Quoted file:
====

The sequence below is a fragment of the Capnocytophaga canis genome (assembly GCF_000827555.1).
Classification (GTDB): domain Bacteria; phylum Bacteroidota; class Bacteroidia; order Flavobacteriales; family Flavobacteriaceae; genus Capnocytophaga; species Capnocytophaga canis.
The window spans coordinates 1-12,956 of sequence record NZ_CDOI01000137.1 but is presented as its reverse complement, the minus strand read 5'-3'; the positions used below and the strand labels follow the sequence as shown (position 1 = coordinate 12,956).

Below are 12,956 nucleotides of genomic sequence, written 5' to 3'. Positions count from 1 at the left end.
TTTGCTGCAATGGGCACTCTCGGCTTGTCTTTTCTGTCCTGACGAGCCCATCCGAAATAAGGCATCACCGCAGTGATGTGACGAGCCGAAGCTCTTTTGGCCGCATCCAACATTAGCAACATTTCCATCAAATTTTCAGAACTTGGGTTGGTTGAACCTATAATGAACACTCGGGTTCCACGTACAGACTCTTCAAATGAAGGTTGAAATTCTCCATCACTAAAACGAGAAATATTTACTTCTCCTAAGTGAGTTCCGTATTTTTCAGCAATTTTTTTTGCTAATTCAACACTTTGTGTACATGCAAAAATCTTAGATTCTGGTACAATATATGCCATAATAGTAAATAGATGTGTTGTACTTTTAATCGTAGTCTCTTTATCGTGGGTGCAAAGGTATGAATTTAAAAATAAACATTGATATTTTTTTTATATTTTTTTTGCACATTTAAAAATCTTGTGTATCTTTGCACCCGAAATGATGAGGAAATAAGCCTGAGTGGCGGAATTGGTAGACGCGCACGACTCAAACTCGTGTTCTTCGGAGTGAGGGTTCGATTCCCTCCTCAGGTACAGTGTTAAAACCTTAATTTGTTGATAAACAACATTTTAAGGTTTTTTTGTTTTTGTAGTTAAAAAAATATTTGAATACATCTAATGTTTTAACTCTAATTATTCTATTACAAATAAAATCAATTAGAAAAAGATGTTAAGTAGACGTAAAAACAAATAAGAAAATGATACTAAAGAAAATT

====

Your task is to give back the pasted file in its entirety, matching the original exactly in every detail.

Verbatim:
The sequence below is a fragment of the Capnocytophaga canis genome (assembly GCF_000827555.1).
Classification (GTDB): domain Bacteria; phylum Bacteroidota; class Bacteroidia; order Flavobacteriales; family Flavobacteriaceae; genus Capnocytophaga; species Capnocytophaga canis.
The window spans coordinates 1-12,956 of sequence record NZ_CDOI01000137.1 but is presented as its reverse complement, the minus strand read 5'-3'; the positions used below and the strand labels follow the sequence as shown (position 1 = coordinate 12,956).

Below are 12,956 nucleotides of genomic sequence, written 5' to 3'. Positions count from 1 at the left end.
TTTGCTGCAATGGGCACTCTCGGCTTGTCTTTTCTGTCCTGACGAGCCCATCCGAAATAAGGCATCACCGCAGTGATGTGACGAGCCGAAGCTCTTTTGGCCGCATCCAACATTAGCAACATTTCCATCAAATTTTCAGAACTTGGGTTGGTTGAACCTATAATGAACACTCGGGTTCCACGTACAGACTCTTCAAATGAAGGTTGAAATTCTCCATCACTAAAACGAGAAATATTTACTTCTCCTAAGTGAGTTCCGTATTTTTCAGCAATTTTTTTTGCTAATTCAACACTTTGTGTACATGCAAAAATCTTAGATTCTGGTACAATATATGCCATAATAGTAAATAGATGTGTTGTACTTTTAATCGTAGTCTCTTTATCGTGGGTGCAAAGGTATGAATTTAAAAATAAACATTGATATTTTTTTTATATTTTTTTTGCACATTTAAAAATCTTGTGTATCTTTGCACCCGAAATGATGAGGAAATAAGCCTGAGTGGCGGAATTGGTAGACGCGCACGACTCAAACTCGTGTTCTTCGGAGTGAGGGTTCGATTCCCTCCTCAGGTACAGTGTTAAAACCTTAATTTGTTGATAAACAACATTTTAAGGTTTTTTTGTTTTTGTAGTTAAAAAAATATTTGAATACATCTAATGTTTTAACTCTAATTATTCTATTACAAATAAAATCAATTAGAAAAAGATGTTAAGTAGACGTAAAAACAAATAAGAAAATGATACTAAAGAAAATT